Tuesday, April 22, 2014

Why Prisoners is the Best Crime Film in Years

Last year’s Prisoners was a hell of a crime film. When I saw it earlier this year for the first time, my eyes couldn’t be pried from the screen without the use of a crowbar. It blew open the gates for what I hope to be a ‘silver age’ for the modern crime film – after so many years of just absolute crap, nothing but the worst, I really think Prisoners was a huge breath of fresh air.


Prisoners is a long, dense and dark trip. Its story revolves around a father, Keller Dover (Hugh Jackman), whose daughter disappears on Thanksgiving dinner along with the daughter of a friend of his. As the detective on the case (Jake Gyllenhaal) races to find the kidnappers within the boundaries of the law, Keller grows impatient and begins to take matters into his own hands.

Picture from apersistentvision.blogspot.com. 

It’s just a brilliantly done film. Every plot twist just makes everything darker. The world the movie gives us is just so brutal and harsh. As much as Keller tries to make things better and return them to the status quo – i.e. with his daughter safe and sound – the worse and worse things he has to keep doing. He turns to kidnapping and then torture to get what he wants.

Picture from kianfai87.blogspot.com.

The film builds up to a blood-boiling climax – fast-paced and tense. I don’t want to spoil too much of it here, as you should go out and see this movie yourselves. With its macabre atmosphere – rife with grey skies, rain and tall trees – and the palpable fear of losing one’s child, Prisoners takes a simple, direct story and makes it an absolute heart-stopping thriller. It’s a simple back-to-basics crime story that hits you where you live.

Picture from filmschoolrejects.com. 

So, what makes it so much better than its competition?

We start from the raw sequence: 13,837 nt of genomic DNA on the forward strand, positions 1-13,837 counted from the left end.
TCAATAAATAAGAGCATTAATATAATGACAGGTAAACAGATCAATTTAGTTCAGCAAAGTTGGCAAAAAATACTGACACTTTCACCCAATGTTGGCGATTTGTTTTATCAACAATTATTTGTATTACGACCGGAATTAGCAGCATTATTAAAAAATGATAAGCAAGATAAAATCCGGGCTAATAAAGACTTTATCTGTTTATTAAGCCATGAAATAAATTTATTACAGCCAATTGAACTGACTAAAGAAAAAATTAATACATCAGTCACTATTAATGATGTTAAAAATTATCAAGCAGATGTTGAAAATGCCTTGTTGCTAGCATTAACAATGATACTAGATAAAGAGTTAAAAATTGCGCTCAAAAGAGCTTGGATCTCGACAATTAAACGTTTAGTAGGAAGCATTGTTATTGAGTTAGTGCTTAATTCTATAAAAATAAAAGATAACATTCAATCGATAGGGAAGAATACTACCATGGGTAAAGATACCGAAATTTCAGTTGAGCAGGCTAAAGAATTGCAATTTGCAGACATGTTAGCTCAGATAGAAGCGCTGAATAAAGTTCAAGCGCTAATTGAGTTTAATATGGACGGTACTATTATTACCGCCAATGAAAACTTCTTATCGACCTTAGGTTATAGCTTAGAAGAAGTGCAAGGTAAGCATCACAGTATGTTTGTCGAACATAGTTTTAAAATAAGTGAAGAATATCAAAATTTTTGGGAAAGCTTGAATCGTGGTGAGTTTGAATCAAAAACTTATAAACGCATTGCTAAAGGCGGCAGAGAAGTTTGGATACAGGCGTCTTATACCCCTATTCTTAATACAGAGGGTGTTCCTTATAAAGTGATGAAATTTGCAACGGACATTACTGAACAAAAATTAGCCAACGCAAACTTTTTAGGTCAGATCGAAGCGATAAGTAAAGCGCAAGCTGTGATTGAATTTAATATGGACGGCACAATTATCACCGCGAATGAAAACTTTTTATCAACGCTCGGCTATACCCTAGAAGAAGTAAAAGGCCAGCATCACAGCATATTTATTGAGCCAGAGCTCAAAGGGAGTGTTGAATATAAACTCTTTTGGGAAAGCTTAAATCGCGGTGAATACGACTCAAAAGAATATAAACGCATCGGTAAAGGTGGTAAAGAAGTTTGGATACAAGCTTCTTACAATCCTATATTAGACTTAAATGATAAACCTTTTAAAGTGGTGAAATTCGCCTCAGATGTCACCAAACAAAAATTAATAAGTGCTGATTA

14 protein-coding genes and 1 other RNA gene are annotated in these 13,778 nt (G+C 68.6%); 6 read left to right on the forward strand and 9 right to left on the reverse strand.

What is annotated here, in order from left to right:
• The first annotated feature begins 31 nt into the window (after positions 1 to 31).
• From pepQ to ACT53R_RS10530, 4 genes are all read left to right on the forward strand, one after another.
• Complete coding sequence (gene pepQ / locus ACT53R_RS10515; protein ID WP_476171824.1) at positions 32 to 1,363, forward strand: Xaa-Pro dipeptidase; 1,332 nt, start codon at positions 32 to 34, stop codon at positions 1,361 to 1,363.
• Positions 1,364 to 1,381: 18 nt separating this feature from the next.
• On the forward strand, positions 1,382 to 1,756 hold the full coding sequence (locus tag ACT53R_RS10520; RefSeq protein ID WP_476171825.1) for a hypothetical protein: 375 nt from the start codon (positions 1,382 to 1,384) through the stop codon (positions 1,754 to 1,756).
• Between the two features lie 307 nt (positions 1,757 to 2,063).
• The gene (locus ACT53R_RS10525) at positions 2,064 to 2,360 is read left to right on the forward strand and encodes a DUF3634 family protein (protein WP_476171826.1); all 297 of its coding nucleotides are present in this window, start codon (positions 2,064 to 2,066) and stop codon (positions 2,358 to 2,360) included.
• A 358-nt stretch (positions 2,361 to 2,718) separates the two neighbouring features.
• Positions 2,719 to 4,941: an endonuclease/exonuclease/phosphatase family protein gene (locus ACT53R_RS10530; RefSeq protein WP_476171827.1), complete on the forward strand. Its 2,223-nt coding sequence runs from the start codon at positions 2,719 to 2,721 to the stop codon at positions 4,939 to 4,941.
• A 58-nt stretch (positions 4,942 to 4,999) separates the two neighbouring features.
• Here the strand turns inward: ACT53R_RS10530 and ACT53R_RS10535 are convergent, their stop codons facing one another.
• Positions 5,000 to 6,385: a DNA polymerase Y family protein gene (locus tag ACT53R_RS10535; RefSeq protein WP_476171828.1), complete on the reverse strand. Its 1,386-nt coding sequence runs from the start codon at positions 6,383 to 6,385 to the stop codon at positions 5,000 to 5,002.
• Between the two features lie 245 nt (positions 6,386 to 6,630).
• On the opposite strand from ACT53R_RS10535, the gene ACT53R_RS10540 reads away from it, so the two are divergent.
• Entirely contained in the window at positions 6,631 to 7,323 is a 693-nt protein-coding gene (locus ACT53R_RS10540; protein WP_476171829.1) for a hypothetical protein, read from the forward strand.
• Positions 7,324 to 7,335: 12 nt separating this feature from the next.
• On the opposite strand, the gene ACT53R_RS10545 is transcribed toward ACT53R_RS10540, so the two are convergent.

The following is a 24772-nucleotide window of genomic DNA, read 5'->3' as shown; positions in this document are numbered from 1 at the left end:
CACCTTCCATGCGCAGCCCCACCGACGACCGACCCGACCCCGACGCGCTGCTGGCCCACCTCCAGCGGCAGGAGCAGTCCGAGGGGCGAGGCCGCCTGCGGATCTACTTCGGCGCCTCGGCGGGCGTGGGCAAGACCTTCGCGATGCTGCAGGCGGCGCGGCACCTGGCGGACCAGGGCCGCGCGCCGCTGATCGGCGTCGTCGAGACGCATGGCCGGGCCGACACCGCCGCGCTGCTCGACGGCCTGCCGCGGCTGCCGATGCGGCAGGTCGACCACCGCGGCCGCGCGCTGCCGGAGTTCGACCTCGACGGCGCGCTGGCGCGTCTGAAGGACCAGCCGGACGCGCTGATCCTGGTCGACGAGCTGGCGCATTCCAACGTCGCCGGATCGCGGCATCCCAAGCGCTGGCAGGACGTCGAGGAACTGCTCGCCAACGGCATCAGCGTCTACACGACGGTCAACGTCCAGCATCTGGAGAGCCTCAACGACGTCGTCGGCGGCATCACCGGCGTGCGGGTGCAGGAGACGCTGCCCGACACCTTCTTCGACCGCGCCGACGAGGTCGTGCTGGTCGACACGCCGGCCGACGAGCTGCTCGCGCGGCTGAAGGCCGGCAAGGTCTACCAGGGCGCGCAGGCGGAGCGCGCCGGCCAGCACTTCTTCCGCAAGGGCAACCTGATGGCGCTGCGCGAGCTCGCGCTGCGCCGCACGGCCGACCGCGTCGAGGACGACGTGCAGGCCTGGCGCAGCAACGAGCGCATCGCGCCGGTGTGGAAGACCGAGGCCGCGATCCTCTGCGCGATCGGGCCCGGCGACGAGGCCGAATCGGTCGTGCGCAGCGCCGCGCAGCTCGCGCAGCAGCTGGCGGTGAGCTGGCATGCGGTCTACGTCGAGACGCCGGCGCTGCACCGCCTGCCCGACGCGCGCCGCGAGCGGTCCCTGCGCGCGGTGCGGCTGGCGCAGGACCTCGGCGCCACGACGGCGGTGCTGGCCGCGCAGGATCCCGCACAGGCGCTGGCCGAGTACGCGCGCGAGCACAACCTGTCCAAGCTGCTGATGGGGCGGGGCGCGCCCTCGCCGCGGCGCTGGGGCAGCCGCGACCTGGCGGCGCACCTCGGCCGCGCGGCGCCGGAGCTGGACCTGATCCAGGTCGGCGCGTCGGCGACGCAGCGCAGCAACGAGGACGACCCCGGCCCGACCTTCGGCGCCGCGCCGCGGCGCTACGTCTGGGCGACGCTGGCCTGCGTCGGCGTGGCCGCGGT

The difference between a good crime film and a bad one is often just a matter of degrees. I mean, sure, you can measure some of them by the usual standards – bad acting, sloppy directing. But oftentimes, it’s harder to discern, and even comes down to a simple matter of opinion at times. Crime films are a pretty bare-bones subset of movies. They don’t require heavy special effects and imaginative creation of new worlds like sci fi and fantasy, and you don’t need to have the inventive scares and atmosphere of a horror film.

All you need for a crime film is the basic storytelling skills to put together a compelling mystery or ‘good guy catches bad guy’ tale.

Throw in some moral grey area, a bit of human darkness – and voila, you have a good crime film.

It’s all in the writing. It’s a meat-and-potatoes genre that you really need talent to write. In the past few decades, we’ve had some really, really good crime films. Se7en. L.A. Confidential. The Pledge. Mystic River. Dirty fuckin’ Harry – practically the genesis of modern crime films. Zodiac – what a godlike film.

Picture from youtube.com.

Recently, however, we’ve been experiencing a drought of them … with craptacular films like Law Abiding Citizen, The Call and Black Dahlia clogging up the arteries, it seemed the crime film had become a lost art. These films relied on cheap gimmicks and trashy sex and violence to reach points that were, at best, completely muddled and incoherent – if not absolutely deplorable like Law Abiding Citizen.

Because you know how it is, if your family gets killed, it's totally OK to go slaughter a bunch of lawyers and jail guards just doing their fucking jobs. Picture from westerngazette.ca.